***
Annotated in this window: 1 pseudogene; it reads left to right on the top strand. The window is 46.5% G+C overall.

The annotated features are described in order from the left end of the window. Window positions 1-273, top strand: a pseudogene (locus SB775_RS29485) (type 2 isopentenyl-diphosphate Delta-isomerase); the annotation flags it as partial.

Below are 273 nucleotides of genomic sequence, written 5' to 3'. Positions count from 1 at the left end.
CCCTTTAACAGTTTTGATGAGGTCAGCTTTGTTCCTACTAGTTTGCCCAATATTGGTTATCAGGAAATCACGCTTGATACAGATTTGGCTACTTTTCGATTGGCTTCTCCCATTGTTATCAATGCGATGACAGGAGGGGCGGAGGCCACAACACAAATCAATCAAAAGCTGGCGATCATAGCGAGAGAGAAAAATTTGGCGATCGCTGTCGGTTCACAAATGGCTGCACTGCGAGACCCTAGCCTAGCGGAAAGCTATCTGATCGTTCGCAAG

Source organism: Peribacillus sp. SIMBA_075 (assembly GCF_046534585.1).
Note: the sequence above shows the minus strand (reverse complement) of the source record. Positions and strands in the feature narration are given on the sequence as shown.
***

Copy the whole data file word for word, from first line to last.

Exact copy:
Annotated in this window: 1 pseudogene; it reads left to right on the top strand. The window is 46.5% G+C overall.

The annotated features are described in order from the left end of the window. Window positions 1-273, top strand: a pseudogene (locus SB775_RS29485) (type 2 isopentenyl-diphosphate Delta-isomerase); the annotation flags it as partial.

Below are 273 nucleotides of genomic sequence, written 5' to 3'. Positions count from 1 at the left end.
CCCTTTAACAGTTTTGATGAGGTCAGCTTTGTTCCTACTAGTTTGCCCAATATTGGTTATCAGGAAATCACGCTTGATACAGATTTGGCTACTTTTCGATTGGCTTCTCCCATTGTTATCAATGCGATGACAGGAGGGGCGGAGGCCACAACACAAATCAATCAAAAGCTGGCGATCATAGCGAGAGAGAAAAATTTGGCGATCGCTGTCGGTTCACAAATGGCTGCACTGCGAGACCCTAGCCTAGCGGAAAGCTATCTGATCGTTCGCAAG

Source organism: Peribacillus sp. SIMBA_075 (assembly GCF_046534585.1).
Note: the sequence above shows the minus strand (reverse complement) of the source record. Positions and strands in the feature narration are given on the sequence as shown.